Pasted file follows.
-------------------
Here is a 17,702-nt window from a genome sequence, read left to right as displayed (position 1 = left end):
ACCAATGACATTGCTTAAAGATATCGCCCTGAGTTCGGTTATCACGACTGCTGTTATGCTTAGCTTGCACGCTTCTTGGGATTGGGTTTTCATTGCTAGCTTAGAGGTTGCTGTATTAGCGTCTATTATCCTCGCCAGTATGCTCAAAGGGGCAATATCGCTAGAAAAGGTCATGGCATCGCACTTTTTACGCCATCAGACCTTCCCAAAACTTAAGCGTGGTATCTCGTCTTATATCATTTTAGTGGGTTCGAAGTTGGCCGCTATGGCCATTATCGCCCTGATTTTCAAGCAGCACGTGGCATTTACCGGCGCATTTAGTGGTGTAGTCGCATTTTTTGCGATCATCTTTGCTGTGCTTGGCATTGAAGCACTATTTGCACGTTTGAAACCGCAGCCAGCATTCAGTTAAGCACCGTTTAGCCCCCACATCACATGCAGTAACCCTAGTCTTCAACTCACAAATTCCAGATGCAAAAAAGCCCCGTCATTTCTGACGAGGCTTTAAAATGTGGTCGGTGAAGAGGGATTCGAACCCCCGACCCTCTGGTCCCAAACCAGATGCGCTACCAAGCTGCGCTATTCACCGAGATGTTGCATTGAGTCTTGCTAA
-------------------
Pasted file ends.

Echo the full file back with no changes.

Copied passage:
Here is a 17,702-nt window from a genome sequence, read left to right as displayed (position 1 = left end):
ACCAATGACATTGCTTAAAGATATCGCCCTGAGTTCGGTTATCACGACTGCTGTTATGCTTAGCTTGCACGCTTCTTGGGATTGGGTTTTCATTGCTAGCTTAGAGGTTGCTGTATTAGCGTCTATTATCCTCGCCAGTATGCTCAAAGGGGCAATATCGCTAGAAAAGGTCATGGCATCGCACTTTTTACGCCATCAGACCTTCCCAAAACTTAAGCGTGGTATCTCGTCTTATATCATTTTAGTGGGTTCGAAGTTGGCCGCTATGGCCATTATCGCCCTGATTTTCAAGCAGCACGTGGCATTTACCGGCGCATTTAGTGGTGTAGTCGCATTTTTTGCGATCATCTTTGCTGTGCTTGGCATTGAAGCACTATTTGCACGTTTGAAACCGCAGCCAGCATTCAGTTAAGCACCGTTTAGCCCCCACATCACATGCAGTAACCCTAGTCTTCAACTCACAAATTCCAGATGCAAAAAAGCCCCGTCATTTCTGACGAGGCTTTAAAATGTGGTCGGTGAAGAGGGATTCGAACCCCCGACCCTCTGGTCCCAAACCAGATGCGCTACCAAGCTGCGCTATTCACCGAGATGTTGCATTGAGTCTTGCTAA